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Cabrini, reviewed by William De Arteaga

Cabrini (Angel Studio, 2024).

The newly released movie, Cabrini, is the story of St. Mother Frances Xavier Cabrini. She was an Italian nun who immigrated to New York in 1888 to serve the destitute Italian immigrants streaming into America. Their social and economic position was even lower than the Irish immigrants who were beginning to move up in society.

Orphaned Italian children lived in unspeakable squalor in the cellars of rundown apartment buildings, and Cabrini’s first task if to establish an orphanage for such children. After success in that project, she moved on to found one of the great hospitals of New York City to specifically serve the poor immigrants of the city. She accomplished all of this despite tremendous opposition from secular and religious sources. The Catholic Archbishop of New York wished to banish Mother Cabrini back to Italy because she was upsetting his delicate balance of power (and accommodations) with the WASP [White Anglo-Saxon Protestant] establishment of New York. All of this is presented with marvelous cinematography and wonderful acting. Mother Cabrini is played wonderfully by an experienced Italian TV star, Cristiana Dell’Anna, whose steely eyes and iron determination face down every obstacle, and opponent—including the powerful mayor of New York.

Cabrini is a great film, but spiritually flawed. Mother Cabrini is pictured as woman who accomplished magnificent things through strength of character, intelligence, and unwavering determination. All of that is correct, but it excludes the element of prayer from her life and that of her nuns. Behind every major obstacle overcome, for instance, the arson of her hospital, there were her prayers and those of her nuns that were not shown. The sisters had a rule of life that mixed works, as in aiding teaching and nursing the poor, with prayer. The former was shown in detail, but the latter ignored. The name of Jesus is not mentioned in the film even though her religious order was called “The Missionary Sisters of the Sacred Heart of Jesus,” and they had great devotion to Him. Mother Cabrini becomes then a model feminist of the modern, secular sort. This is a distortion of her life. Her determination and intelligence and actions were empowered by a prayer life that made miracles of timing, political influence and favor shown in the movie.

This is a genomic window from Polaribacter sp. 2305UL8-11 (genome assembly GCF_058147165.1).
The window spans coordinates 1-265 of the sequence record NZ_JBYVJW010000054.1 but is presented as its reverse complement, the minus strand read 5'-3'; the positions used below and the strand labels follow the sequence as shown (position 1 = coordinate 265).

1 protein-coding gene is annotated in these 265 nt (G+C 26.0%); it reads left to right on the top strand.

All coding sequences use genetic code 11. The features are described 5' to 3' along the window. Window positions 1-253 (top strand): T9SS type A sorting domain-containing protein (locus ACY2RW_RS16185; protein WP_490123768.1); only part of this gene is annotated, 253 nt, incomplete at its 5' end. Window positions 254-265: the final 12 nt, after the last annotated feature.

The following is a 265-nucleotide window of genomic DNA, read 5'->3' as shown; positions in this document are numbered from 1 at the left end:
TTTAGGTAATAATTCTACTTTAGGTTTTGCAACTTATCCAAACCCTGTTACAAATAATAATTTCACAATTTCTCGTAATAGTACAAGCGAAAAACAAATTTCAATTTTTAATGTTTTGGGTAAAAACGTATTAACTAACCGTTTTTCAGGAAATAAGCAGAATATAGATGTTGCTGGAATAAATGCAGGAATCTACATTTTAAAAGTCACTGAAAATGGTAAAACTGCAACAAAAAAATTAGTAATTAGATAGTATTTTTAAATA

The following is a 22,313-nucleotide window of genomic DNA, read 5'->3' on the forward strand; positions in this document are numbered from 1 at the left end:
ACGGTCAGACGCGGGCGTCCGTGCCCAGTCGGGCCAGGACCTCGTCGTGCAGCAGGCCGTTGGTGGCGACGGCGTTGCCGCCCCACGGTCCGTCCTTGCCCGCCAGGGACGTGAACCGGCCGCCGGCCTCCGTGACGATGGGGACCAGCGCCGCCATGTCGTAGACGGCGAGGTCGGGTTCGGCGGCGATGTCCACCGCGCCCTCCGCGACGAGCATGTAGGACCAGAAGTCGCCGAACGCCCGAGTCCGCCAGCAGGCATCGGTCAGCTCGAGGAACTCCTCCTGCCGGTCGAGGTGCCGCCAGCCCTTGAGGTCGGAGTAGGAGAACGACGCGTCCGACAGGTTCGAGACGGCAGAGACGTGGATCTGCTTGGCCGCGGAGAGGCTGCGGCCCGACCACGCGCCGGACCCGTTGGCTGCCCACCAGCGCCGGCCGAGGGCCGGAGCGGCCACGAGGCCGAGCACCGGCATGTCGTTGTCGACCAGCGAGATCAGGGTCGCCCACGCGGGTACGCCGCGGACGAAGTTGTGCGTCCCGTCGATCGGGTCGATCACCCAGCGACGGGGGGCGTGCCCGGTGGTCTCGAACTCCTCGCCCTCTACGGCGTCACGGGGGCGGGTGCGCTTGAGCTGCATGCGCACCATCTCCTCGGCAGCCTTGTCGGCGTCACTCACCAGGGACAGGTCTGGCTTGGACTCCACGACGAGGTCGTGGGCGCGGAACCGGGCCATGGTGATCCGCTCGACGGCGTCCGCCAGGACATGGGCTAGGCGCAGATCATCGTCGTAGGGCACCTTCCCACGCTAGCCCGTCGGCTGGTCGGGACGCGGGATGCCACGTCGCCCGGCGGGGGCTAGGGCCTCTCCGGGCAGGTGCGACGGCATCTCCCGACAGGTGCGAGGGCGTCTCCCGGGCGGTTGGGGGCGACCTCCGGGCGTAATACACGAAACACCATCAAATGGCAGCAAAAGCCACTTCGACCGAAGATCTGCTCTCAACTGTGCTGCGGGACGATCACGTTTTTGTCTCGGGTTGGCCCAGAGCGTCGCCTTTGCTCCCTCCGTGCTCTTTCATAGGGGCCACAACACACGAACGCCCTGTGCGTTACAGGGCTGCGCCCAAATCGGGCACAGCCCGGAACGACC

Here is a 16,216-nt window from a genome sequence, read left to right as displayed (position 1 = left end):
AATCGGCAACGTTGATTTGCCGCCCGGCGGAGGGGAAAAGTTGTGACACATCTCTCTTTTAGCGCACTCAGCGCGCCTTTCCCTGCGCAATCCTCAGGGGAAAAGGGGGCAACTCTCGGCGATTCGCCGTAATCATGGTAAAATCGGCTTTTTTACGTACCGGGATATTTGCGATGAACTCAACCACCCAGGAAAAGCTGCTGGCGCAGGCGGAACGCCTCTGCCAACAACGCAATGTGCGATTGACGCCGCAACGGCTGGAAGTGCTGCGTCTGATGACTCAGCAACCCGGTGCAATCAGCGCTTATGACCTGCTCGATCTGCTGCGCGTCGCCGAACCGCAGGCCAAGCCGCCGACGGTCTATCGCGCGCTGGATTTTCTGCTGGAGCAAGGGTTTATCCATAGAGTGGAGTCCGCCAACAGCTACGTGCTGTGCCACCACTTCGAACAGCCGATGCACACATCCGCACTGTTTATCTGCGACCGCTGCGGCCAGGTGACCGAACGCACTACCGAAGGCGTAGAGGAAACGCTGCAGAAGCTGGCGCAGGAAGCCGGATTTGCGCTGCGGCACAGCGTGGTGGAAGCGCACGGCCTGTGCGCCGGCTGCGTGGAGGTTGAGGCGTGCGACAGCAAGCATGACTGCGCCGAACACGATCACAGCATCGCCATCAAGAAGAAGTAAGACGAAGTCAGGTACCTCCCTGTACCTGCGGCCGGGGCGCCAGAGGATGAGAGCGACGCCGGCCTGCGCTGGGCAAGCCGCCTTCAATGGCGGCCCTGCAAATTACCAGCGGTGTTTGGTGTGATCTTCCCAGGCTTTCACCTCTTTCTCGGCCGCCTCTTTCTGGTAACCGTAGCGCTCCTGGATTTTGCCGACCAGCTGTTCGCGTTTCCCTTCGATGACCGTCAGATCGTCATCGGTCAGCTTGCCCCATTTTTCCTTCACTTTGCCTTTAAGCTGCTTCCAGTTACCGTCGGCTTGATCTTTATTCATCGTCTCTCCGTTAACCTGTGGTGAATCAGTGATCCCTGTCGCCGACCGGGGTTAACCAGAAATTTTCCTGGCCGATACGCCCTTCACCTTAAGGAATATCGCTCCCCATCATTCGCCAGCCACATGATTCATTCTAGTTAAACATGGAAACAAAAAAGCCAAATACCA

I recommend that all Christian see this movie, but keep in mind there are other aspects of the story that have not here been told.

Reviewed by William De Arteaga


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Category: Church History, Spring 2024

About the Author: William L. De Arteaga, Ph.D., is known internationally as a Christian historian and expert on revivals and the rebirth and renewal of the Christian healing movement. His major works include Quenching the Spirit: Discover the Real Spirit Behind the Charismatic Controversy (Creation House, 1992, 1996), Forgotten Power: The Significance of the Lord’s Supper in Revival (Zondervan, 2002), Agnes Sanford and Her Companions: The Assault on Cessationism and the Coming of the Charismatic Renewal (Wipf & Stock, 2015), and The Public Prayer Station: Taking Healing Prayer to the Streets and Evangelizing the Nones (Emeth Press, 2018). Bill pastored two Hispanic Anglican congregations in the Marietta, Georgia area, and is semi-retired. He continues in his healing, teaching and writing ministry and is the state chaplain of the Order of St. Luke, encouraging the ministry of healing in all Christian denominations. Facebook

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